In the hit Netflix show “Wednesday,” the character performs an awkward yet hypnotizing dance that quickly became the rage on TikTok. While TikTok is primarily known for fun, viral moments, it is not without utility for government agencies. The app features a primarily young audience of teenagers and young adults whom governments may want to reach to promote jobs, services, programs, and other opportunities.
There is a problem though. Chinese technology company ByteDance, which owns TikTok, has come under fire for its suspect data privacy policies, resulting in legislation banning TikTok on government-issued devices for fear of the app becoming a gateway for malicious invasions. This decision highlights a larger mobile security problem within the federal government.
Bans Alone Will Not Remove the Threat
Several state governments have already banned TikTok on agency devices. However, a ban alone does not eliminate the threat of TikTok or any other potentially harmful application. With increased telework and using personal devices for work, many employees may unknowingly expose sensitive data and information. And the challenge with TikTok is not just mobile devices but any enterprise device. In addition, TikTok leverages hundreds of different content delivery networks, which makes it difficult to control.
Some of the notable concerns with TikTok is that the app records where the user is when they use the app, what sites they access through the TikTok app, and records their interests against TikTok maintained categories – all of which could end up in the hands of the Chinese government. Furthermore, there is unease that the Chinese government could directly impact the content that Americans see on the platform. Whether it’s producing the content themselves or modifying TikTok’s algorithm, the impact that social media can have on perception and public discourse, including politics, is well documented.
Agencies must look toward mobile device management software with app identification and blocking for their agency devices. For personal devices, agencies should look for privacy respecting tools. They can use these technologies to add TikTok to a deny list that will block any user access to their domains, single sign-on, and enterprise apps until the app is removed.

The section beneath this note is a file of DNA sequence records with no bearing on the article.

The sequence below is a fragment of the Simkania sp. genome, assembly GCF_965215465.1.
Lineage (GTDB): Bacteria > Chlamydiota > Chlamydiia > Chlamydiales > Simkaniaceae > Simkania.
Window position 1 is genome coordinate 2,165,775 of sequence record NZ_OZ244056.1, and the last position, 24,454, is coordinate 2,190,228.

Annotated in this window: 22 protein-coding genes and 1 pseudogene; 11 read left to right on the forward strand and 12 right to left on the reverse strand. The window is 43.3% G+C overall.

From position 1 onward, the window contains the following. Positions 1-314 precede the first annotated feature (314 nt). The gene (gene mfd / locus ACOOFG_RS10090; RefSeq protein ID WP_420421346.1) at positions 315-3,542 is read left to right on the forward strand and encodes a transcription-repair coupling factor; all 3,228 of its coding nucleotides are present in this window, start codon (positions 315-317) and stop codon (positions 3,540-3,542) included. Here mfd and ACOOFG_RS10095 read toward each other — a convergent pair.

Why U.S. Mobile Security Needs a Fresh Look
According to Lookout’s 2022 Government Threat Report, there was a steady rise in mobile phishing encounter rates for state and local governments across both managed and unmanaged devices, increasing at rates of 48% and 25% respectively from 2020 to 2021. This steady climb continued through the first half of 2022. Furthermore, nearly 50% of state and local government Android users are running outdated operating systems, exposing them to hundreds of device vulnerabilities. Given these concerning numbers, mobile security must remain a priority for government agencies.
The TikTok ban brings new light to the vulnerabilities created by the mobile attack surface. Federal agencies and the mobile security community want more attention to this growing security challenge. Maintaining high visibility into the mobile threat landscape needs to remain at the forefront of every agency’s security strategy, especially as more workplaces adopt hybrid and remote models.
Eliminating access to apps like TikTok can help improve mobile security, but this ban looks like little more than window dressing. The federal government needs to continue emphasizing the importance of mobile security, and re-energized metrics would provide a step in the right direction.
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This content is made possible by our sponsor Lookout; it is not written by and does not necessarily reflect the views of Nextgov’s editorial staff.
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